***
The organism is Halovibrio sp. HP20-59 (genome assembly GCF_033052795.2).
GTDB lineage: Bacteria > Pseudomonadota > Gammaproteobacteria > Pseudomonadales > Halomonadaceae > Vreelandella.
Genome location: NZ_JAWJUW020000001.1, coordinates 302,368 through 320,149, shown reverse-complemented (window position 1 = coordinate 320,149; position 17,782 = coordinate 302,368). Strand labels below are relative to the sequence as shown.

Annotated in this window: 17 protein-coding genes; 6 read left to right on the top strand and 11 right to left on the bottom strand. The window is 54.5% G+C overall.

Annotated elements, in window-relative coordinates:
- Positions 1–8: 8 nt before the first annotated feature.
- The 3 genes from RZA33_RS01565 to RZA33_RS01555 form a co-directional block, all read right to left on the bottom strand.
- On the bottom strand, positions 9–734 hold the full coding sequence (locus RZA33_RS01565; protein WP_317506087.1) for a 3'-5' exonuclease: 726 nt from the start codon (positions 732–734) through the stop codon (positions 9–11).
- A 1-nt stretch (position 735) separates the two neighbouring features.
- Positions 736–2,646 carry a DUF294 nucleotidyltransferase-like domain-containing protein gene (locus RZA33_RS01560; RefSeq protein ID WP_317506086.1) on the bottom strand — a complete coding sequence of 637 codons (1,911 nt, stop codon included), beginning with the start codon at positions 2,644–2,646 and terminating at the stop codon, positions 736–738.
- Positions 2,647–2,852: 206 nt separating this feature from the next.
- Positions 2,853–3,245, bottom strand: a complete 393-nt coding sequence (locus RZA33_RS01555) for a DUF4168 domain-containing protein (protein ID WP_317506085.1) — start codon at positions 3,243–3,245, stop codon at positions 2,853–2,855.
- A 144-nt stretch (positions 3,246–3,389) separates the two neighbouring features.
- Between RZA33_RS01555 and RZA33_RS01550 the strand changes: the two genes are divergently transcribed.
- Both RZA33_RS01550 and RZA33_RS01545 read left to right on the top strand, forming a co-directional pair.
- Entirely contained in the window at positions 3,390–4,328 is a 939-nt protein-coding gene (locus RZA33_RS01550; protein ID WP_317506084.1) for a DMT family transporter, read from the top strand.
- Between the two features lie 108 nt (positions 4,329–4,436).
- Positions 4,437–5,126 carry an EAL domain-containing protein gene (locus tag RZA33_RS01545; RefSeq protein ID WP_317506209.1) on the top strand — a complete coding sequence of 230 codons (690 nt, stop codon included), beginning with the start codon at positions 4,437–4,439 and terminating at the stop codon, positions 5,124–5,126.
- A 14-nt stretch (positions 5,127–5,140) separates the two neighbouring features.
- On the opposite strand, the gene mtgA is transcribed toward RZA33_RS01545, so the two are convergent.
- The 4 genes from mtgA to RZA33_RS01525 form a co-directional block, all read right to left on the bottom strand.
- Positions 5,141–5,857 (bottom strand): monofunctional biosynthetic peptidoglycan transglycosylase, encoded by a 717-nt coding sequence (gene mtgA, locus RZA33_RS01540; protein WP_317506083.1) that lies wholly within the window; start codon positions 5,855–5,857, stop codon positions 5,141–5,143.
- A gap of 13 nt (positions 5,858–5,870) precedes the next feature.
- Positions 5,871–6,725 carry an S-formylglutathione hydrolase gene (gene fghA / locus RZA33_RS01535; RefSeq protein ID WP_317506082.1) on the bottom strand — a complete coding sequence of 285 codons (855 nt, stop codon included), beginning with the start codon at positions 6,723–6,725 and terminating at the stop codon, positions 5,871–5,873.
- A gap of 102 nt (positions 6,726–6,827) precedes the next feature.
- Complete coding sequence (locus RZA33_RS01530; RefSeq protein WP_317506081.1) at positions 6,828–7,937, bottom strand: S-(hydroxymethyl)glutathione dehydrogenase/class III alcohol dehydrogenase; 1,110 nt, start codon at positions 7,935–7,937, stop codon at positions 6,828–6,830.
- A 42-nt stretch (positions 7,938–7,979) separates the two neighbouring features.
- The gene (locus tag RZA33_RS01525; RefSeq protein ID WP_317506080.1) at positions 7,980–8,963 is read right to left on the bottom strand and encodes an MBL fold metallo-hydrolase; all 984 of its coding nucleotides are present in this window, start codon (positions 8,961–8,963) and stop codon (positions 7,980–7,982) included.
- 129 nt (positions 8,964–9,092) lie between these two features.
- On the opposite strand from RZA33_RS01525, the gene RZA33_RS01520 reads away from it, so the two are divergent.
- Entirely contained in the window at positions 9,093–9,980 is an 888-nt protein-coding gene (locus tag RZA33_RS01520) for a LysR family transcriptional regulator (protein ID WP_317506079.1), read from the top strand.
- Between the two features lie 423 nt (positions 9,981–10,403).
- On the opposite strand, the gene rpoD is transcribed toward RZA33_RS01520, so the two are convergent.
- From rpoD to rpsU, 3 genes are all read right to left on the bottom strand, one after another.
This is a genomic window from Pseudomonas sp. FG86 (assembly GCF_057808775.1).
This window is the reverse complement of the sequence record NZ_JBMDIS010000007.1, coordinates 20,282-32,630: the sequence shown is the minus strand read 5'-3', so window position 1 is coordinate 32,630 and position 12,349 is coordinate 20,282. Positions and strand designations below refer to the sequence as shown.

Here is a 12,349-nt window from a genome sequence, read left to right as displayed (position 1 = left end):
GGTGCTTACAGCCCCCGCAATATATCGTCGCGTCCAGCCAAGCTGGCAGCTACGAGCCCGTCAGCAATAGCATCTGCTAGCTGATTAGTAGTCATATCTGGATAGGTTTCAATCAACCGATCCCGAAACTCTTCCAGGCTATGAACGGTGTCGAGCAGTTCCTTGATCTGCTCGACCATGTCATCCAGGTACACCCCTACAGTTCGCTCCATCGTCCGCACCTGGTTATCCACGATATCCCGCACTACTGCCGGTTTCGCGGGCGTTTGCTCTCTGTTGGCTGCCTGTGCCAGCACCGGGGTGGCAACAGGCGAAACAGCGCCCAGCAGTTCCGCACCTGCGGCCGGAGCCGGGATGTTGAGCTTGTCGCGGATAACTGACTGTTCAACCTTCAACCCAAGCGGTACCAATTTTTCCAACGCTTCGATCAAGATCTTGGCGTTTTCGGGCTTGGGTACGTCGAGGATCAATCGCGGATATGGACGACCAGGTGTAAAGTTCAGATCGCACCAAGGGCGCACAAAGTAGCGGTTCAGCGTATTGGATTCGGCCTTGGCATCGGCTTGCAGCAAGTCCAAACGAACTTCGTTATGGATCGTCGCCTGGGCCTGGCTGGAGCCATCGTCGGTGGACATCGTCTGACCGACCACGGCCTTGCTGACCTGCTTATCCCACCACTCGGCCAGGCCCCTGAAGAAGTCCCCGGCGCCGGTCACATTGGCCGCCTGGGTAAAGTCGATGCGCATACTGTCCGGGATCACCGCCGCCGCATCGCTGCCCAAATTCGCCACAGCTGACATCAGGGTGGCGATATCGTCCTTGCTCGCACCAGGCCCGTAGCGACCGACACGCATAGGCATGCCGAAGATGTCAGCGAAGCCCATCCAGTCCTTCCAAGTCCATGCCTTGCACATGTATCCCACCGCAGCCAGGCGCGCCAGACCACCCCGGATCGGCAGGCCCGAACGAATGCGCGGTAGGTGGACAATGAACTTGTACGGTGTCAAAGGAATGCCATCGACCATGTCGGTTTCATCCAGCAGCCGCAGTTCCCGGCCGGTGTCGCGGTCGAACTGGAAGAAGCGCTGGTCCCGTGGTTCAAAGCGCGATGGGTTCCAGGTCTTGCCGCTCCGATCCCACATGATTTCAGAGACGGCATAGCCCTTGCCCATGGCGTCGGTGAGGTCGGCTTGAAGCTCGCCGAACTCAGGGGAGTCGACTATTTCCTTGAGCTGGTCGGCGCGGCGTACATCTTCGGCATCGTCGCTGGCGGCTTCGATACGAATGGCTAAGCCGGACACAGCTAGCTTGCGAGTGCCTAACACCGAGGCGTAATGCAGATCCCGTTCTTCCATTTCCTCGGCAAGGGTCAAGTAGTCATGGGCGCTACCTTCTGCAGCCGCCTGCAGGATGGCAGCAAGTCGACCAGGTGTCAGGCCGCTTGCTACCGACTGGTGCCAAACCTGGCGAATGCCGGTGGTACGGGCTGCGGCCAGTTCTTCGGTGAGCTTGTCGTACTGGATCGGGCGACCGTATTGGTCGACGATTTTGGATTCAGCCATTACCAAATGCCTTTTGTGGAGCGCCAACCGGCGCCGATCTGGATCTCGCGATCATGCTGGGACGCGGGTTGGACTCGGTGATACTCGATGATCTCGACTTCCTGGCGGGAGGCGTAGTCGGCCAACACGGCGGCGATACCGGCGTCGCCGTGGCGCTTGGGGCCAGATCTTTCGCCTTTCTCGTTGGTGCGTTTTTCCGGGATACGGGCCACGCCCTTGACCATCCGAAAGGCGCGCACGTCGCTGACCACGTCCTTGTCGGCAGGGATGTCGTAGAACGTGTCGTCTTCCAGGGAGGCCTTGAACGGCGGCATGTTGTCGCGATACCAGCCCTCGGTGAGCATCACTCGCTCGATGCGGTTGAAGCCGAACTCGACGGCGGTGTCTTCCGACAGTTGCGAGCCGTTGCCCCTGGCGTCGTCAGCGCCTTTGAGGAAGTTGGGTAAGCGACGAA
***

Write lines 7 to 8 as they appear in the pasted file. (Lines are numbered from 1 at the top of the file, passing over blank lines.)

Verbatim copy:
- The 3 genes from RZA33_RS01565 to RZA33_RS01555 form a co-directional block, all read right to left on the bottom strand.
- On the bottom strand, positions 9–734 hold the full coding sequence (locus RZA33_RS01565; protein WP_317506087.1) for a 3'-5' exonuclease: 726 nt from the start codon (positions 732–734) through the stop codon (positions 9–11).